"We see an enormous white space between $400 and $1,000. The European luxury price is over $1,000 a bag, and our average is just over $300. We've seen a very strong interest among our consumers wanting a more elevated product with better materials and a finer make at an attractive price point between $400 and $800," the ceo said.
He also noted that consumers at the entry price point are eyeing wristlets and pouches, while the stylish affluent consumer is looking for the elevated product.
“Azzedine has been one of the biggest influences in my life. He has always been such a strong, loving, fatherly figure to me. I call him Papa. His designs are indescribably unique, they are pieces of art. He knew how to make the female form look its loveliest. I have so many memories of him; my favorite might be during my first show with him in Paris. He liked me and he wanted to help me get more work. He called all his friends at Kenzo and Comme des Garcons, and asked them to book me. They said, ‘But she can’t walk!’ And he said, ‘but she has such a great ass!' His friendship and support has been the great privilege of my career. I can't imagine life without him. Repose en paix mon Papa.” - @stephanieseymour tells @wwd. #wwdfashion (📷: @steveeichner) #alaia #azzedinealaia
Azzedine Alaïa, flanked by two of his closest friends, models Stephanie Seymour and Naomi Campbell.
He designed Seymour’s dress for her 1995 wedding to Peter Brant, and treated Campbell (who famously called him Papa), like a daughter. For more on the legendary designer, tap the link in bio. #wwdfashion #alaia #azzedinealaia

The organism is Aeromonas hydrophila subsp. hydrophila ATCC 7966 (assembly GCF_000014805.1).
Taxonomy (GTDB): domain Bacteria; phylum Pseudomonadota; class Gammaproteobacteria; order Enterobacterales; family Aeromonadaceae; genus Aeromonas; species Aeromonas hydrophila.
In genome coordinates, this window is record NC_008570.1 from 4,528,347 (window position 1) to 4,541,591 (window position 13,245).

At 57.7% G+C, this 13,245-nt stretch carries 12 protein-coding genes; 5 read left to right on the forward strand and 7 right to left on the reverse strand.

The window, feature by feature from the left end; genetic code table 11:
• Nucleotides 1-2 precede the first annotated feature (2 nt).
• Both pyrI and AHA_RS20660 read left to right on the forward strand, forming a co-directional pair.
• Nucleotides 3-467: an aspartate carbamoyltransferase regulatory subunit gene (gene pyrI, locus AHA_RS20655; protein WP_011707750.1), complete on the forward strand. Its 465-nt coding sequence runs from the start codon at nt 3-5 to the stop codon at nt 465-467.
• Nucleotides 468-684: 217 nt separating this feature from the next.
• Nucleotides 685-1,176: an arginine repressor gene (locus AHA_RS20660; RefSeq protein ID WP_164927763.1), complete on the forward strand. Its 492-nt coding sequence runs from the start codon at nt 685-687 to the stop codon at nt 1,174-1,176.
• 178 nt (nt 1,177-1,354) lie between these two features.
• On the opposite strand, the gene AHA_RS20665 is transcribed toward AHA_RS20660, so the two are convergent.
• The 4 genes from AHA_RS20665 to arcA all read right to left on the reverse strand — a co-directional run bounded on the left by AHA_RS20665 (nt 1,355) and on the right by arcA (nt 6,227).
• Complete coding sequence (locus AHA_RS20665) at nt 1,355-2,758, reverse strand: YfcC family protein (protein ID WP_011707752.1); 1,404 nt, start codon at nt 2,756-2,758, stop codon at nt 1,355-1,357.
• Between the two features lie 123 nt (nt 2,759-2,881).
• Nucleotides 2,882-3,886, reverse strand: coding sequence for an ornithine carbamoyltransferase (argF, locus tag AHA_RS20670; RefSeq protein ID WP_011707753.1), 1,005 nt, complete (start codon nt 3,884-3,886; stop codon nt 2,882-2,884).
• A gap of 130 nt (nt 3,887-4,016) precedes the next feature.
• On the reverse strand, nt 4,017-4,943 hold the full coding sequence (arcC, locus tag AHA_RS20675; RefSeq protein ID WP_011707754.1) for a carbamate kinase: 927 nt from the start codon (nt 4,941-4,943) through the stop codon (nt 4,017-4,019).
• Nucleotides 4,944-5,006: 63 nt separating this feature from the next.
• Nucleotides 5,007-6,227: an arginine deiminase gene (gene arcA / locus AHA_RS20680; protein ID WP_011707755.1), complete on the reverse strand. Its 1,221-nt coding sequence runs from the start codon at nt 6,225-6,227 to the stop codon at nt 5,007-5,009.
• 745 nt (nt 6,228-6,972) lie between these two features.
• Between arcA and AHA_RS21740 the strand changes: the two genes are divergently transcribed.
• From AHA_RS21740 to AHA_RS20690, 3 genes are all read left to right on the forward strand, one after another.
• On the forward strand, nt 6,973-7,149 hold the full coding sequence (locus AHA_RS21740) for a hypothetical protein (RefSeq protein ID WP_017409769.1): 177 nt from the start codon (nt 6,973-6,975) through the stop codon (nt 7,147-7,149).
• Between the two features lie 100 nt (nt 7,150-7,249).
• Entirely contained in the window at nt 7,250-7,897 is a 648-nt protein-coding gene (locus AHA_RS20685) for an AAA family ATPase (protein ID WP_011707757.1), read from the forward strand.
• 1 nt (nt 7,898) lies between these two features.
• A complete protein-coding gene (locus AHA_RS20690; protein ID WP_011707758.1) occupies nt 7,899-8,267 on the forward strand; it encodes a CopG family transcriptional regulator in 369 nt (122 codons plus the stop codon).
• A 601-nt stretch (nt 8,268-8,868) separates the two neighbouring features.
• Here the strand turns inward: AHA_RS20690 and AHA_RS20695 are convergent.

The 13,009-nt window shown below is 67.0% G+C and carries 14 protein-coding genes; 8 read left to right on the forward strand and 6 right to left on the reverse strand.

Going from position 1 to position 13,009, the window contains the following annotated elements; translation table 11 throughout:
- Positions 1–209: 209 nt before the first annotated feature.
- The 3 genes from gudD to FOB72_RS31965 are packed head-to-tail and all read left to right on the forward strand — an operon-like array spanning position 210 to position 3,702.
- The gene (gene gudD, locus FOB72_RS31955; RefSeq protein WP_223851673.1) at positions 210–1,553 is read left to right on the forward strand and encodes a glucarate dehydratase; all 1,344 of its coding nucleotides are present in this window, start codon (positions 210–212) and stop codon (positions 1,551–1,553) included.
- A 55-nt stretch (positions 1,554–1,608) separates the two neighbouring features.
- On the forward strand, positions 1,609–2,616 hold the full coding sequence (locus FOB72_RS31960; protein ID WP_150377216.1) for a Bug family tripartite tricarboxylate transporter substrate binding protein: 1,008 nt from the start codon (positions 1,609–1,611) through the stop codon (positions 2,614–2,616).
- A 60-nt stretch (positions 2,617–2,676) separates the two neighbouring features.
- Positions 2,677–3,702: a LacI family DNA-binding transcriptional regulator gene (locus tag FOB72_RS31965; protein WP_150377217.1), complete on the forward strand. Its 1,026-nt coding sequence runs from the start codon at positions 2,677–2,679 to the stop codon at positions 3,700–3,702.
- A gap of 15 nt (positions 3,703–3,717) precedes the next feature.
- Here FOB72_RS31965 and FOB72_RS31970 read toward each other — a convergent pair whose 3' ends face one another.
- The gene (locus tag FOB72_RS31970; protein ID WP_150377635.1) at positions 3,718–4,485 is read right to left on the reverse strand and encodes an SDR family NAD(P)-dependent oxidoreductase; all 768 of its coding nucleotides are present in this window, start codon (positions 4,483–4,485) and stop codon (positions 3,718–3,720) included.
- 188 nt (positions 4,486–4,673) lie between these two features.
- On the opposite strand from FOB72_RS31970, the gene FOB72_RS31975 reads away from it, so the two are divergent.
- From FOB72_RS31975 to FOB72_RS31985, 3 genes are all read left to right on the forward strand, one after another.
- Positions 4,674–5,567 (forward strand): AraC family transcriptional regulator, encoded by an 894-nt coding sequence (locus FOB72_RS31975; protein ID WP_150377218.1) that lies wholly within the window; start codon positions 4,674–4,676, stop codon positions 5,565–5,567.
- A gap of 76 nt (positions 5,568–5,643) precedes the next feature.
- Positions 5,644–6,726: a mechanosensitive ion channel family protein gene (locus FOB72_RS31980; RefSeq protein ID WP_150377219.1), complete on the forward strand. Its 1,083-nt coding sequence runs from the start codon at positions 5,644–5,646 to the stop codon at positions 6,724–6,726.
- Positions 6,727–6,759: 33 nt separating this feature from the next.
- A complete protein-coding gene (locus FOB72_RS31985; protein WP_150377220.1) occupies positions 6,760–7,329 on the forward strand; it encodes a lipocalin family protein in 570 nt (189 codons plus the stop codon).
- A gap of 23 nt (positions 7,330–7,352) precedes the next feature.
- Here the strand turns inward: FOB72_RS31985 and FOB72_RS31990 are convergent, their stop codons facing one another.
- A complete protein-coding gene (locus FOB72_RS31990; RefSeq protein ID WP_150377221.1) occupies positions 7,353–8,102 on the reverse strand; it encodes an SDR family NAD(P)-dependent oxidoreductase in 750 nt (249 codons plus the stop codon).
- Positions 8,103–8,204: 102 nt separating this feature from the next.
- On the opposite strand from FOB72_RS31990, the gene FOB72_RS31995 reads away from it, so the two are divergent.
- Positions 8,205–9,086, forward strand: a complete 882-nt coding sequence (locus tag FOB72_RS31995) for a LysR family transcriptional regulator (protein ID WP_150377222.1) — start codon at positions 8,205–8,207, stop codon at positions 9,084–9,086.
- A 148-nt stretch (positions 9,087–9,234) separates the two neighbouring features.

Azzedine Alaïa's “I-did-it-my-way” ethos stood out starkly at a time when brands are experimenting with consumer-facing fashion shows, coed formats and trans-seasonal collections – anything to perk up lackluster sales of ready-to-wear in an age of Insta-everything. “It’s not creation anymore. This becomes a purely industrial approach,” the late designer told WWD in an interview last year. “But anyway, the rhythm of collections is so stupid. It’s unsustainable. There are too many collections.” Read more about the iconic designer’s life and work on wwd.com, link in bio. #wwdfashion #azzedinealaia (📷: @WWD Archive, 1986) #alaia
Sneaker reselling app @goat’s latest exhibit, "The Greatest: New York," tells the story of New York's sneaker culture. To celebrate the exhibit, an intimate crowd gathered on Thursday night at the pop-up gallery space, located at Platform in Culver City, to hear guest speaker and illustrator @esymai talk about her own rise in streetwear and women in the business. "For me I'm just someone who is creative. I like to create things," said Chang. #wwdfashion
Azzedine Alaïa, one of the most iconic couturiers of the modern era whose body-con designs defined Eighties fashion, has died in Paris. The diminutive Tunisian-born designer, known for his structured knitted dresses with fitted waists and impeccably cut, figure-hugging second skin silhouettes was deeply admired by his peers, and counted supermodel Naomi Campbell - his adoptive daughter - among his inner circle, one of a gang of glamazons including Farida Khelfa, Carla Bruni and Stephanie Seymour who became ambassadors of his style. (📷: Alexandre Guirkinger) #wwdblast